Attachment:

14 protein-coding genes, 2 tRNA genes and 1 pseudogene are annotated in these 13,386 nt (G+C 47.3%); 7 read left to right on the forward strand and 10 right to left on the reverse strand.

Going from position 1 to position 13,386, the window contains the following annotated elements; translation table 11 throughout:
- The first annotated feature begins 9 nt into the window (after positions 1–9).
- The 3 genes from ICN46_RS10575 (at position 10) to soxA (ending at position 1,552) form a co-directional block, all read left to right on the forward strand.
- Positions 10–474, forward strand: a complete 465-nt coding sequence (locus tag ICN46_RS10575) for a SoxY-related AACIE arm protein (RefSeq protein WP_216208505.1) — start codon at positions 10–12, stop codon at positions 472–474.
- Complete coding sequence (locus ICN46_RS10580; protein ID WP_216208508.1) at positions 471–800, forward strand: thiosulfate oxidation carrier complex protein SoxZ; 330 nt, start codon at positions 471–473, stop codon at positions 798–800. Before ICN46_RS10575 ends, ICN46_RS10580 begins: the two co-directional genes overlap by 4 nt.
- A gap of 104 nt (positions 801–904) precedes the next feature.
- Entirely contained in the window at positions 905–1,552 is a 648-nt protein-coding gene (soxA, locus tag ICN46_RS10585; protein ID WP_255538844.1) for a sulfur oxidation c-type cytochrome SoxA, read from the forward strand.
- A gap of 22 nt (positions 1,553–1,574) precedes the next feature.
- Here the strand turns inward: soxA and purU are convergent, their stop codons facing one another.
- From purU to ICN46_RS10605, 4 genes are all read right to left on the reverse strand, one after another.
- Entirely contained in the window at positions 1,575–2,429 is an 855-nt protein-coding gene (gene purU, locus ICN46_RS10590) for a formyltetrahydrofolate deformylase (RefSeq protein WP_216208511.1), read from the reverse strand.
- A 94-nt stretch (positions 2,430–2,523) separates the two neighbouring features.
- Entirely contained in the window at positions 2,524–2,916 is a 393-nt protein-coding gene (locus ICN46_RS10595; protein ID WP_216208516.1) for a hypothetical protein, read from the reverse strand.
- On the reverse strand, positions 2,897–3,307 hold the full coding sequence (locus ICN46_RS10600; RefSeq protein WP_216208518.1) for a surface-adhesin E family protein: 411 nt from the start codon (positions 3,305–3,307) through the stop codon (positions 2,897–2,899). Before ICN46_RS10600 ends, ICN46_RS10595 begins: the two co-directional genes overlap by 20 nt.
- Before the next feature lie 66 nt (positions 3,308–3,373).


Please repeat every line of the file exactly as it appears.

14 protein-coding genes, 2 tRNA genes and 1 pseudogene are annotated in these 13,386 nt (G+C 47.3%); 7 read left to right on the forward strand and 10 right to left on the reverse strand.

Going from position 1 to position 13,386, the window contains the following annotated elements; translation table 11 throughout:
- The first annotated feature begins 9 nt into the window (after positions 1–9).
- The 3 genes from ICN46_RS10575 (at position 10) to soxA (ending at position 1,552) form a co-directional block, all read left to right on the forward strand.
- Positions 10–474, forward strand: a complete 465-nt coding sequence (locus tag ICN46_RS10575) for a SoxY-related AACIE arm protein (RefSeq protein WP_216208505.1) — start codon at positions 10–12, stop codon at positions 472–474.
- Complete coding sequence (locus ICN46_RS10580; protein ID WP_216208508.1) at positions 471–800, forward strand: thiosulfate oxidation carrier complex protein SoxZ; 330 nt, start codon at positions 471–473, stop codon at positions 798–800. Before ICN46_RS10575 ends, ICN46_RS10580 begins: the two co-directional genes overlap by 4 nt.
- A gap of 104 nt (positions 801–904) precedes the next feature.
- Entirely contained in the window at positions 905–1,552 is a 648-nt protein-coding gene (soxA, locus tag ICN46_RS10585; protein ID WP_255538844.1) for a sulfur oxidation c-type cytochrome SoxA, read from the forward strand.
- A gap of 22 nt (positions 1,553–1,574) precedes the next feature.
- Here the strand turns inward: soxA and purU are convergent, their stop codons facing one another.
- From purU to ICN46_RS10605, 4 genes are all read right to left on the reverse strand, one after another.
- Entirely contained in the window at positions 1,575–2,429 is an 855-nt protein-coding gene (gene purU, locus ICN46_RS10590) for a formyltetrahydrofolate deformylase (RefSeq protein WP_216208511.1), read from the reverse strand.
- A 94-nt stretch (positions 2,430–2,523) separates the two neighbouring features.
- Entirely contained in the window at positions 2,524–2,916 is a 393-nt protein-coding gene (locus ICN46_RS10595; protein ID WP_216208516.1) for a hypothetical protein, read from the reverse strand.
- On the reverse strand, positions 2,897–3,307 hold the full coding sequence (locus ICN46_RS10600; RefSeq protein WP_216208518.1) for a surface-adhesin E family protein: 411 nt from the start codon (positions 3,305–3,307) through the stop codon (positions 2,897–2,899). Before ICN46_RS10600 ends, ICN46_RS10595 begins: the two co-directional genes overlap by 20 nt.
- Before the next feature lie 66 nt (positions 3,308–3,373).